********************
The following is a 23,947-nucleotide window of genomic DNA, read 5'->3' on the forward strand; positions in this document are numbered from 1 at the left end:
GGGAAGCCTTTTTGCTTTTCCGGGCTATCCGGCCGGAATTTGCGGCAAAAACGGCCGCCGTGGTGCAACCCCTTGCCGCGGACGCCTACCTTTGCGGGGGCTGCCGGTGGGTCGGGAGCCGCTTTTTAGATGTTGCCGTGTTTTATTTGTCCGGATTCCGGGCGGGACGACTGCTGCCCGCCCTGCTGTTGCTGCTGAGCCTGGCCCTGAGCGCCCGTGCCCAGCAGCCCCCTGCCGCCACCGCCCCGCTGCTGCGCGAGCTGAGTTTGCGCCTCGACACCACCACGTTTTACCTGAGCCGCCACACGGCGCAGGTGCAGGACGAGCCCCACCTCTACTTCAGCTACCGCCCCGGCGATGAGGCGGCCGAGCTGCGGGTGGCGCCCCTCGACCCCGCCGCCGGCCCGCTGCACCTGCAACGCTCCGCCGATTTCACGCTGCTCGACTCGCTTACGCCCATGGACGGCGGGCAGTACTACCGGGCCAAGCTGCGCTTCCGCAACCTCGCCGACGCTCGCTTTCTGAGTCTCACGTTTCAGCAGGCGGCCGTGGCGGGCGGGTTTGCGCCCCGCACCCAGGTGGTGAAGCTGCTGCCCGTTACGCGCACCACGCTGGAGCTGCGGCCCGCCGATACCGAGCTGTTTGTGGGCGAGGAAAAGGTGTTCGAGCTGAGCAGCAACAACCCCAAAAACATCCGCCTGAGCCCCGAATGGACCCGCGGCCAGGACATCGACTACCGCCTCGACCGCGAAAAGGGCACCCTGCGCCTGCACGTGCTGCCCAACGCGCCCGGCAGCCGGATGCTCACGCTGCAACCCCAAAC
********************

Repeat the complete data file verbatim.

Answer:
The following is a 23,947-nucleotide window of genomic DNA, read 5'->3' on the forward strand; positions in this document are numbered from 1 at the left end:
GGGAAGCCTTTTTGCTTTTCCGGGCTATCCGGCCGGAATTTGCGGCAAAAACGGCCGCCGTGGTGCAACCCCTTGCCGCGGACGCCTACCTTTGCGGGGGCTGCCGGTGGGTCGGGAGCCGCTTTTTAGATGTTGCCGTGTTTTATTTGTCCGGATTCCGGGCGGGACGACTGCTGCCCGCCCTGCTGTTGCTGCTGAGCCTGGCCCTGAGCGCCCGTGCCCAGCAGCCCCCTGCCGCCACCGCCCCGCTGCTGCGCGAGCTGAGTTTGCGCCTCGACACCACCACGTTTTACCTGAGCCGCCACACGGCGCAGGTGCAGGACGAGCCCCACCTCTACTTCAGCTACCGCCCCGGCGATGAGGCGGCCGAGCTGCGGGTGGCGCCCCTCGACCCCGCCGCCGGCCCGCTGCACCTGCAACGCTCCGCCGATTTCACGCTGCTCGACTCGCTTACGCCCATGGACGGCGGGCAGTACTACCGGGCCAAGCTGCGCTTCCGCAACCTCGCCGACGCTCGCTTTCTGAGTCTCACGTTTCAGCAGGCGGCCGTGGCGGGCGGGTTTGCGCCCCGCACCCAGGTGGTGAAGCTGCTGCCCGTTACGCGCACCACGCTGGAGCTGCGGCCCGCCGATACCGAGCTGTTTGTGGGCGAGGAAAAGGTGTTCGAGCTGAGCAGCAACAACCCCAAAAACATCCGCCTGAGCCCCGAATGGACCCGCGGCCAGGACATCGACTACCGCCTCGACCGCGAAAAGGGCACCCTGCGCCTGCACGTGCTGCCCAACGCGCCCGGCAGCCGGATGCTCACGCTGCAACCCCAAAC